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What camera settings for pic of moon???


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Hello, i have just tried taking some pictures of the moon with my Sony alpha DSLR.

Every pic i have taken, just comes back as a blur.

Does anyone know what settings will work to get the best quality pic of the moon?

The settings i have tried to use is:

ISO:100

Aperture: f/11

Shutter Speed: 1/125s

Thank you

Edited by Craig231
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Pretty fast settings for the moon as it's a lot brighter than you think when it's full and it's also moving fast. Start with settings about 125th / F8 and experiment from there.

/edit oops just read your post properly - if you're getting a blur at 125th (is this tripod mounted?) then I think your focusing must be off or vibration is ruining the shot.

Edited by Steep
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Try using your camera's self timer. Set it to about 10 seconds . This should give your mount time to settle before taking the picture. Also, if you have the option to lock your shutter, use it. I know with my Mak the vibration of the shutter is enough to cause a slight blur.

Hope this helps :(

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Hello, i have just tried taking some pictures of the moon with my Sony alpha DSLR.

Every pic i have taken, just comes back as a blur.

Does anyone know what settings will work to get the best quality pic of the moon?

The settings i have tried to use is:

ISO:100

Aperture: f/11

Shutter Speed: 1/125s

Thank you

I would experiment, a tripod is a must, aperture as wide as possible and then speed up the shutter until you get a decent image. Once you get to this point you can experiment with the aperture and tweak the shutter speed to suit. Also use the self timer or buy a cheap wired remote and use that.

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Craig, you don't mention what lens you're using. I'd go for ISO100, f/8 or wider open, and whatever the meter reading comes out with, you really want spot metering through, and aim for about 2/3 stop underexposed (means a faster shutter speed). The in body IS will help a lot too, handholder is very possible, I used to do that with my 55-250, but you need IS, and probably best to kneel and rest your elbow on your knee.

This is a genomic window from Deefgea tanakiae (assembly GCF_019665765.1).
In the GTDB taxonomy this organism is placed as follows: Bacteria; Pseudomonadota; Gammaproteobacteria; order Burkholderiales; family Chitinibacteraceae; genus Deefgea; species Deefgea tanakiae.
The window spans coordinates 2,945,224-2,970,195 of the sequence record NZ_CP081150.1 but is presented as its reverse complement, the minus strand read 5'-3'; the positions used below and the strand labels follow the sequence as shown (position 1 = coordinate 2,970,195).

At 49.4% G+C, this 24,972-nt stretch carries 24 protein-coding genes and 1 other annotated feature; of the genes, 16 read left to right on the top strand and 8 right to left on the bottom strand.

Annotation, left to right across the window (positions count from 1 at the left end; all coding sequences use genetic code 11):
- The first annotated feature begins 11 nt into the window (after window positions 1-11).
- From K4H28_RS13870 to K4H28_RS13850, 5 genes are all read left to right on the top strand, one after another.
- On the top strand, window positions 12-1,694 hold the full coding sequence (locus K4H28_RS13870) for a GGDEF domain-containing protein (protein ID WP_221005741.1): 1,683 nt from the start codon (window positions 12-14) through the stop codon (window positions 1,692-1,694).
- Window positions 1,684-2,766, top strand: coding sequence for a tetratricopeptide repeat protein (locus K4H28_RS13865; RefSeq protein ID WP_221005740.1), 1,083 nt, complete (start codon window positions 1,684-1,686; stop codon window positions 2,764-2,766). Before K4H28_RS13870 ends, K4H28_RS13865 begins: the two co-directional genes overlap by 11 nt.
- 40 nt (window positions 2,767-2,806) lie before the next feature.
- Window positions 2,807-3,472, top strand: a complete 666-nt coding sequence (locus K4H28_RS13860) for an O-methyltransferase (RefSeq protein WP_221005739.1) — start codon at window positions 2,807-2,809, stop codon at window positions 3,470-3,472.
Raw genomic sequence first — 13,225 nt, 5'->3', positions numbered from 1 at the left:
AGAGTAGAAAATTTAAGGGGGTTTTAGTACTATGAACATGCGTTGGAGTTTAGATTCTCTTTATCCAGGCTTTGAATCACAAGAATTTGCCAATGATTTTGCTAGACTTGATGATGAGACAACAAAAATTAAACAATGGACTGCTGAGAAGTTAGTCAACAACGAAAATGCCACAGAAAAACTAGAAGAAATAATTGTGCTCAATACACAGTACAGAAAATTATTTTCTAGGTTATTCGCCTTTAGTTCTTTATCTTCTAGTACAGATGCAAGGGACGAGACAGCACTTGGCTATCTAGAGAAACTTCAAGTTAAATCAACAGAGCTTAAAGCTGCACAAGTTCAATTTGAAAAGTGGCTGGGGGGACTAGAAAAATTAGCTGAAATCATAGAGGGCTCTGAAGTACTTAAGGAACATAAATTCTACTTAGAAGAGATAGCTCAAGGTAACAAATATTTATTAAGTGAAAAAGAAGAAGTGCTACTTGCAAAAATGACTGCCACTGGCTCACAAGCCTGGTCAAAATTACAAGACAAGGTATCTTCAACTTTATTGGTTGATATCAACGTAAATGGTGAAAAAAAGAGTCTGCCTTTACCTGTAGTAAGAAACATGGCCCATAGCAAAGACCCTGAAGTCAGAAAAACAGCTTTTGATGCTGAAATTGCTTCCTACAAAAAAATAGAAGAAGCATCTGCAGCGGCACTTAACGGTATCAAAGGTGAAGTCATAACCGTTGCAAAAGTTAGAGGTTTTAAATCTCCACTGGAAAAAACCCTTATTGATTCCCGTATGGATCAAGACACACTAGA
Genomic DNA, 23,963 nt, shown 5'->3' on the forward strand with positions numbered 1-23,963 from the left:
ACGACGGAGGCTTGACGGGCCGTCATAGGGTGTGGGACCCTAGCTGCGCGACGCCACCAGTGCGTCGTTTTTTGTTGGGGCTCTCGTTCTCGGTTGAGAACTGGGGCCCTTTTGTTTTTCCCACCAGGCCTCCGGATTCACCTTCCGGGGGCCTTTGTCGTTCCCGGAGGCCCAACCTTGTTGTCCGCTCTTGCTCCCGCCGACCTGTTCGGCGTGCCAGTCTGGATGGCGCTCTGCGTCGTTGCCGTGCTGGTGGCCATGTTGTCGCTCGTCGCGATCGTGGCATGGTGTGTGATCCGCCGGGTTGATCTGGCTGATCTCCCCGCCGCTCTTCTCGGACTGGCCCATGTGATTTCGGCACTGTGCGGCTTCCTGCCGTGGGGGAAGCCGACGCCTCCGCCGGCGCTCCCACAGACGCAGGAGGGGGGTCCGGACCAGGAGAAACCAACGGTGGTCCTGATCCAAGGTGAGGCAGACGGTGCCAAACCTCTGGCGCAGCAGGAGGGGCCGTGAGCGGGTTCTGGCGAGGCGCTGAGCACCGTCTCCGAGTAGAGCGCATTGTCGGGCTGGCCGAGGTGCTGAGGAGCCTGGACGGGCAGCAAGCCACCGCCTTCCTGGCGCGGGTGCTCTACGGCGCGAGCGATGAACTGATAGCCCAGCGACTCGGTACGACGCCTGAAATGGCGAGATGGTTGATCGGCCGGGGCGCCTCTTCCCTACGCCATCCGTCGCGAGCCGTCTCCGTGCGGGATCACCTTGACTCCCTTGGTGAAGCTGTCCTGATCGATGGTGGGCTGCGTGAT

Edited by jgs001
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Hello, i have just tried taking some pictures of the moon with my Sony alpha DSLR.

Every pic i have taken, just comes back as a blur.

Does anyone know what settings will work to get the best quality pic of the moon?

The settings i have tried to use is:

ISO:100

Aperture: f/11

Shutter Speed: 1/125s

Thank you

Did you remember to to turn the camera on? :(

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  • 3 years later...

I have the same camera and haven't had those difficulties.  Perhaps it's because I have a polarizer filter on my camera.  I have used the action shot and found it to work on moon shots.  Tripod for upclose.  Brightness of the moon  will need a lunar filter.  It's a great camera.

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I was experimenting with my 127 mak and Nikon D80 last night, I still need to sort focusing a little, but camera on manual and exposure around a sixth of a second looked about right.